Home News GIFSEP Trains Community Activists On Lobbying Tactics

GIFSEP Trains Community Activists On Lobbying Tactics

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By Eric Ojo, Abuja

Global Initiative for Food Security and Ecosystem Preservation (GIFSEP), has trained 25 community activists on lobbying for Climate and Environmental Action and for the review of Coal Mining Act and a coal-free Nigeria.

GIFSEP is a non-profit organization founded on the ideals of environment education, climate change adaptation and mitigation, renewable energy and sustainable development. Its mission is to mobilize communities to build resilience to a changing climate, to conserve and protect the environment

The training which drew participants from coal mining impacted communities in Benue and Kogi states, was held in Abuja.

Nigeria has a significant coal reserves, currently it is estimated that the country is host to 2.8 billion tonnes of high quality lignite coal lying from the East to the Northern parts of the country. Out of 28 coal blocks identified across 12 states by the Ministry of Solid Minerals and Steel Development in its 2016 report, Kogi leads with eight blocks while Enugu State trails it with six blocks. As at today, coal mining is currently active in Kogi, Benue and Gombe state.

The environmental impact of coal mining cannot be overemphasized, from mining, transportation, washing to burning and waste disposal. Moreover, burning coal poses severe health, human and environmental effects. Evidence around the world have shown that anywhere coal is mined the host community suffer.

Notably, emissions are responsible for respiratory illnesses, cardiovascular disease, asthma attacks, brain damage and cancer. Others include pollution and depletion of surface or groundwater and a major contributor to global climate change.

The objective of the training is to build the capacity of activists on lobbying as a campaign tool for canvassing for coal-free society and to strengthen and build a relationship between environmental actors and members of the Nigerian Parliament.

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To achieve this lofty goal, the participants took part in practical sessions which included mock lobbying exercise aimed at honing their advocacy skills, particularly in the aspect of lobbying for review of extant mining laws in the country.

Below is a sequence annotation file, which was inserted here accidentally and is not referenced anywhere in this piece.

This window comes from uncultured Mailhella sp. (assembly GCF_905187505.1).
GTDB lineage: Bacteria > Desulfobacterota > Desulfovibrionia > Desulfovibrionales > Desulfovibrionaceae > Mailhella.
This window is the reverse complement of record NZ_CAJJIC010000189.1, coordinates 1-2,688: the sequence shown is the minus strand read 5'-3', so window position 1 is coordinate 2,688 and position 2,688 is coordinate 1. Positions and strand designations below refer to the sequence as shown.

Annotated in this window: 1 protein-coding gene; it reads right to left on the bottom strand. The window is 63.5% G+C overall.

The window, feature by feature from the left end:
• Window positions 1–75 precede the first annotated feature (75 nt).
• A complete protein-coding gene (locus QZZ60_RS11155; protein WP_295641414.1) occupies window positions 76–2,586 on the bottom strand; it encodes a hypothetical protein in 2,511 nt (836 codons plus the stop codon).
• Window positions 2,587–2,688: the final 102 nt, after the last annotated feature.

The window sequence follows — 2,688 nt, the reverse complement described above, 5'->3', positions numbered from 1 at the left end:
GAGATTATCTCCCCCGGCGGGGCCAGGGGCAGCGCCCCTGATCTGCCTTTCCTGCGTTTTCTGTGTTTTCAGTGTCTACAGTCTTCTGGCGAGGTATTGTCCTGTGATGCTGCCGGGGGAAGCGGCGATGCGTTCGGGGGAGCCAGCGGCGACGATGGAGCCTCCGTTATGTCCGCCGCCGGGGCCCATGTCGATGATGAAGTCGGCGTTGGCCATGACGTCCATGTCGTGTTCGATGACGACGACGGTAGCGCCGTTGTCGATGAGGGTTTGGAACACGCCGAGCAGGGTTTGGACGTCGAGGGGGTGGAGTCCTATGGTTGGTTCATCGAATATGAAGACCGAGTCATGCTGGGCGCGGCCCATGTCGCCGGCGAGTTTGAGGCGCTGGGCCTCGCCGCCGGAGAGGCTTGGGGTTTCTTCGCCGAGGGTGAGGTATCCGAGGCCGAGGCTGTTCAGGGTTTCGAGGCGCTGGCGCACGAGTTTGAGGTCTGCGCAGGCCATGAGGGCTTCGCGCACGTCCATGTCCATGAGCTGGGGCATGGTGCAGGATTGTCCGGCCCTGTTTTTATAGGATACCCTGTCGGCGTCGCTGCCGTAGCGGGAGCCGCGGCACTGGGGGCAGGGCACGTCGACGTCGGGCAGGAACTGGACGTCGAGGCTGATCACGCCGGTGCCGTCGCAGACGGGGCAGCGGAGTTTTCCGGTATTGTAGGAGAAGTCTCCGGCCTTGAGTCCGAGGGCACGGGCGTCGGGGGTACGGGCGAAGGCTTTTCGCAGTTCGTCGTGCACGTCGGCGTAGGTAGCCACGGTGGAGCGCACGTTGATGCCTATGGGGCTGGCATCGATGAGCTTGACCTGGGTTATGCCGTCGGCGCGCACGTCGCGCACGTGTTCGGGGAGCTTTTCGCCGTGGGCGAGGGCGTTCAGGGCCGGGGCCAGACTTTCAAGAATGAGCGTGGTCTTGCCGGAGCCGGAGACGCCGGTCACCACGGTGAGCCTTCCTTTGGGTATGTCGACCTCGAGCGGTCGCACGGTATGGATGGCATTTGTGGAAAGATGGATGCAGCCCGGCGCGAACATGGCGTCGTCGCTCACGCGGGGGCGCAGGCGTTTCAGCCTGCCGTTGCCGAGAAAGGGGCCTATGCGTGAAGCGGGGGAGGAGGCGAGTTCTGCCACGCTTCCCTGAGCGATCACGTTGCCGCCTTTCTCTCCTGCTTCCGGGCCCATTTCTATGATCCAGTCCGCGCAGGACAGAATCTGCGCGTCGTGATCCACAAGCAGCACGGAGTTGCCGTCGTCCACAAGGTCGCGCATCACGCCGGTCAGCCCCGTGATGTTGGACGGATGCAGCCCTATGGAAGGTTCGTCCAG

Prior to the practical sessions, the participants were taken through the nitty-gritty of lobbying and building relationship with the relevant stakeholders in the legislative process.

Executive Director of GIFSEP and Africa Regional Coordinator of CCI, Mr. David Michael Terungwa took the participants through the 5-levers of building political will and engaging with members of the parliament. He also gave some tips on how to go about building successful relationships, adding that it is imperative to understand and uphold the values and constraints of the people involved in the Lobbying process.

Earlier in his paper entitled, “Parliamentary Procedures and the Place of Lobbying in the Legislative Process”, a Senior Staff in the Office of Senate President, Mr. Kelvin Dzeremo gave an overview of the legislative process and the concept of lobbying

Mr. Dzeremo observed that since laws affect people, organizations and society in various ways and in varying degrees, it therefore becomes common for those whose interests are likely to be affected by the proposed law or those who would like to benefit from same, to seek avenues to have such interests captured or protected at the formative stages of the legislation. This, according to him, is called lobbying.

He also described lobbying as the subtle but persistent effort to influence legislation in one’s favour, adding that it is done by tracking a proposed bill at the point of its introduction and engaging its sponsored and other concerned legislators on issues contained in the bill.

“It is worthy of note, that legislative lobbying is a key component of the legislative process as it ensures that the laws ultimately made are relevant to the issues they seeks to address. While lobbying could be viewed as a selfish endeavor, it shores up the knowledge of legislators who may be involved with law-making decisions but ignorant of the facts in issue.

“These representatives are not all-knowing or infallible, and are prone to errors, thus requiring experts for direction and hence, the need for lobbying”, he added.

He therefore harped on the need for lobbyists to build cordial and effective relationship with legislators through meetings, noting lobbyists must focus legislators for strategic meetings by evaluating their key influences with regards to the proposed legislation.

He also pointed out that it must be understood that some legislators who support certain legislation, do so in ignorance. According to him, it is the duty of the lobbyist, as a subject matter expert, to translate complex subjects into clear and understandable terms for legislators.

“Since elected officials come different educational and professional backgrounds and cannot be experts on all policy matters. Relying on these facts, lobbyists use research, data and their specialized skills and knowledge of the issues to fill those gaps and ensure that legislators make informed decisions in formulating the legislation”, he further explained.


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